Valiant Hearts: The Great War

I’ve just finished Valiant Hearts: The Great War on the PS3, and it’s the best new game in a while. As a puzzle game it’s very good but not perfect, but it’s the game’s narrative approach to its subject matter that’s made me want to bring this blog out of hiatus to talk about it.

Valiant Hearts is set in the First World War; or, rather, since it’s a puzzle game, it’s set in cartoony version of the First World War in which both armies lock vital equipment behind elaborate lever/pulley mechanisms for no particular reason. For all its cartoonishness, though, it treats the subject matter with more respect than games that reduce war to endless repetition of the act of shooting.

For a start, fewer than half of Valiant Hearts’ levels take place during battles. We see towns (in various stages of ruin as the game progresses), countryside, and a prisoner of war camp. The excellent passages of historical information available from a pause menu illuminate various aspects of the period, as does the selection of historical objects that form the game’s collectibles.

VH_SC_7_Thumbnail_Comeback _Trailer_148639

More interesting is the way the game sets up its conflict and ultimate antagonist. The first character introduced is a German farmer living in France and married to a French woman. War is declared, and he’s deported to Germany and conscripted into the German army. Immediately afterwards we see  his father-in-law conscripted into the French army, and the father-in-law’s basic training forms the game’s tutorial. This set-up forces the player to abandon their tendency (trained into them by most depictions of war, especially games) to see one side of the conflict as the good guys and the other as the bad guys. The enemy isn’t the Germans: the enemy is the war.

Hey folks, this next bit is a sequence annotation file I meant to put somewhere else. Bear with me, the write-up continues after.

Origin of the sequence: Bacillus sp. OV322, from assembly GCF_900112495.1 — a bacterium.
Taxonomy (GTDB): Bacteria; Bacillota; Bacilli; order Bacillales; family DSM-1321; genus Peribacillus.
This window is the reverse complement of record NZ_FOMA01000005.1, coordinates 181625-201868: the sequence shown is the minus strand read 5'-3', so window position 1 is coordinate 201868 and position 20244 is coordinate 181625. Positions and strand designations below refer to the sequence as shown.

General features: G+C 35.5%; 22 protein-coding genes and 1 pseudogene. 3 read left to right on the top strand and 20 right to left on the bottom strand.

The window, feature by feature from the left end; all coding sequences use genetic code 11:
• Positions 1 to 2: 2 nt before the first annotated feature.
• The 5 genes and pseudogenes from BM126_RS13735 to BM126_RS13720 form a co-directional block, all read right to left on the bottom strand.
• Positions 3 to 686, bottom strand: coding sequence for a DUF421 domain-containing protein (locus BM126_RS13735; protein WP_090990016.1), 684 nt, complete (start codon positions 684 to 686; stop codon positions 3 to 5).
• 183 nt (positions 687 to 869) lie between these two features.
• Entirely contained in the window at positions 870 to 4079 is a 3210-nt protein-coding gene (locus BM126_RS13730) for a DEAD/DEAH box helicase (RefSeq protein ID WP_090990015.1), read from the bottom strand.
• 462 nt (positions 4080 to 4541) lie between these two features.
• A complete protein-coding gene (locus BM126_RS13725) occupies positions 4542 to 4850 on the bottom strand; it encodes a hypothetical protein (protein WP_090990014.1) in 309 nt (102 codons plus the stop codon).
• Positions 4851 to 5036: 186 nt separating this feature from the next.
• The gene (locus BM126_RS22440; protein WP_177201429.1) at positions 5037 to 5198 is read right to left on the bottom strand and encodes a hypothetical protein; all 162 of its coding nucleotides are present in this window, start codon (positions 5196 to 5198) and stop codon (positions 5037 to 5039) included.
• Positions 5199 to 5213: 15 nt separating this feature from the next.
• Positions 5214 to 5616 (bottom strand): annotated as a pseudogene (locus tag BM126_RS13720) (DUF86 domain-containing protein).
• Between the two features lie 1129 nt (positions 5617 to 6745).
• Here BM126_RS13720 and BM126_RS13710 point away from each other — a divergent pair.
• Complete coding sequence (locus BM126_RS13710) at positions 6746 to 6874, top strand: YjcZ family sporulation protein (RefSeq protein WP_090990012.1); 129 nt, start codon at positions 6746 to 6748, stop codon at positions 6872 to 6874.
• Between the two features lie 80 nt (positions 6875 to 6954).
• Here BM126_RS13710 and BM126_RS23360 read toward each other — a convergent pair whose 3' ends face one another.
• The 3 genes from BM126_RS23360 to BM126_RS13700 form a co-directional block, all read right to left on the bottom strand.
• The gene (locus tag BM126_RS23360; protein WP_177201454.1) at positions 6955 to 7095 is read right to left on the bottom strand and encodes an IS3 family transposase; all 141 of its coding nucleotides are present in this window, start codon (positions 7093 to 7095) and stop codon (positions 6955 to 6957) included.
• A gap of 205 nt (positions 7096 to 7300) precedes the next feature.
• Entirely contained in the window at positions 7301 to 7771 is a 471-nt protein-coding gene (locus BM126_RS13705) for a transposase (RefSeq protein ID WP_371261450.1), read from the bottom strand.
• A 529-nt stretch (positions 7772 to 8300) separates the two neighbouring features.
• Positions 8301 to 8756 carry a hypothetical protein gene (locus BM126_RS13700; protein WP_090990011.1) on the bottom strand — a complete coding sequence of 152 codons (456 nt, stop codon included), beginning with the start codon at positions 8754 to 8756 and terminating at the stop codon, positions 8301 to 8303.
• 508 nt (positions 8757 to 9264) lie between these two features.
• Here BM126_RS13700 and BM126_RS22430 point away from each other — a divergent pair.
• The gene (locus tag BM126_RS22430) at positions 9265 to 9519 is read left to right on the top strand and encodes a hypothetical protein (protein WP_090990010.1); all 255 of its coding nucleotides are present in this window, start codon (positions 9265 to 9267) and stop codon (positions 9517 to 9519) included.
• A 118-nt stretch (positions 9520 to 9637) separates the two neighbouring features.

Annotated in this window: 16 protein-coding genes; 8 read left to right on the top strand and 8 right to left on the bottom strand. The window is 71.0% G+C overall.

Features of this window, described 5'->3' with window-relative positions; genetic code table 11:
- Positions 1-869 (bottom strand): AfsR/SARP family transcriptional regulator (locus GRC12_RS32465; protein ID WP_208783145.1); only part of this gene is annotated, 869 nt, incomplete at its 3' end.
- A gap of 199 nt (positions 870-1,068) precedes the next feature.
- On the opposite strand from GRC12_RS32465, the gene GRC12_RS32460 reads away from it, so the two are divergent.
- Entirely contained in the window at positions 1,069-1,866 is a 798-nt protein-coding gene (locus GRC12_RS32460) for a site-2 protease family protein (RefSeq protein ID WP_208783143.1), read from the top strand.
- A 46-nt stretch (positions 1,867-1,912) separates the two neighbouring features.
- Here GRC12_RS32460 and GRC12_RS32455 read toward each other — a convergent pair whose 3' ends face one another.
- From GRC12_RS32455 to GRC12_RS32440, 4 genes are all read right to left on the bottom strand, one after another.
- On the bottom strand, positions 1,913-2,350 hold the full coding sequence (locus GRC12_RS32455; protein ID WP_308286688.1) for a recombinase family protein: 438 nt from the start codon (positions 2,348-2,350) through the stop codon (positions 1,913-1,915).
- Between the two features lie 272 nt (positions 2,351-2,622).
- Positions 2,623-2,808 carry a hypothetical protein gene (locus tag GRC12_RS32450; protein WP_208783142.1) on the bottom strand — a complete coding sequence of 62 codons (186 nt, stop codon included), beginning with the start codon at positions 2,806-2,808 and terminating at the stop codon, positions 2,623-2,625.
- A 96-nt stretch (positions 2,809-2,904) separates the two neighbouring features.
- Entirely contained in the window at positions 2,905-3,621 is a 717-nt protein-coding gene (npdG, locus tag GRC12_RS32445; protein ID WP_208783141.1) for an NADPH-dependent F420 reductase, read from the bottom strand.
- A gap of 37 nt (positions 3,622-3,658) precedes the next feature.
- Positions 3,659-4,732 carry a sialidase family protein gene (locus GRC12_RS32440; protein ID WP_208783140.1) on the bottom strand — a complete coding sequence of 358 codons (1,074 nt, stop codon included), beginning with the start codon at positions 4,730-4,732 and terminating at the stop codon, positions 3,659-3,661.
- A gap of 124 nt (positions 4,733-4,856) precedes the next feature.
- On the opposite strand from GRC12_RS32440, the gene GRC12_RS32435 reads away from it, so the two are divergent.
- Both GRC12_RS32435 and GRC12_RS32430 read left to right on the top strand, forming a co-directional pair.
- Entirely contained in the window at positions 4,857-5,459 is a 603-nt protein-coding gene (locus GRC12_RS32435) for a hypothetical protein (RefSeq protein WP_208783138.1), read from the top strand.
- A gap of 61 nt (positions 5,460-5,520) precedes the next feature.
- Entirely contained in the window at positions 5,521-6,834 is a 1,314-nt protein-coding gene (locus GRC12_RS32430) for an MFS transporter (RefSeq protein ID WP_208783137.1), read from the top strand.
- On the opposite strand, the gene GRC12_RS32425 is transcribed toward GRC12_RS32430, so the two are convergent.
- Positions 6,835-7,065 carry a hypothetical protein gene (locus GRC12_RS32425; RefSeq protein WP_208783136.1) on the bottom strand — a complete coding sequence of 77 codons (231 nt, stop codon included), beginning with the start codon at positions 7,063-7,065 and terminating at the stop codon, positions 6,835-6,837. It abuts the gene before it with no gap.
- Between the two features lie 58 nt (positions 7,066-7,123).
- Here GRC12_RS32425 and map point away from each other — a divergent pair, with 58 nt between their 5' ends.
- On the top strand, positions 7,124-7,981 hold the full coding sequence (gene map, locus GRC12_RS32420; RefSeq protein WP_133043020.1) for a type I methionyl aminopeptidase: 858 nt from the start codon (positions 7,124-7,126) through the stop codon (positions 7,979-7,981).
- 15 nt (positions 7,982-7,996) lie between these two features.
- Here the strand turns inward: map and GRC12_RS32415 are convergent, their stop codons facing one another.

There’s also the moustache-twirlingly nefarious Baron von Dorf, but he always felt like a secondary villain: a necessary antagonist for the four characters’ personal stories, through which the overall story of individuals against the war was told. Because the player characters specifically have a conflict with the Baron, it doesn’t feel like they have a conflict with the German nation as a whole, and many other German characters encountered in the game come across as sympathetic.

I’d like to see more games take Valiant Hearts’ war-as-the-enemy approach with other wars (both historical and fictional). The Second World War is normally seen as more clear-cut, with Nazi ideology unambiguously evil, but there’s still a lot of scope for sympathetic characters who found themselves on the wrong side of national boundaries when the war began. It’s harder to imagine games taking the same approach with more recent historical wars, in which American troops are shipped half way across the world to fight a visually and culturally distinct Other with whom the soldiers have had no friendly contact; but perhaps this very difficulty means it’s more important for art to help us see the other side of the conflicts as human.

Valiant Hearts has been released close to the centenary of the start of the First World War. I hope it doesn’t take a hundred years for games to depict more recent wars in a similarly balanced light.


This entry was posted in Games and tagged , , , , , . Bookmark the permalink.

Leave a Reply

Fill in your details below or click an icon to log in: Logo

You are commenting using your account. Log Out /  Change )

Google+ photo

You are commenting using your Google+ account. Log Out /  Change )

Twitter picture

You are commenting using your Twitter account. Log Out /  Change )

Facebook photo

You are commenting using your Facebook account. Log Out /  Change )


Connecting to %s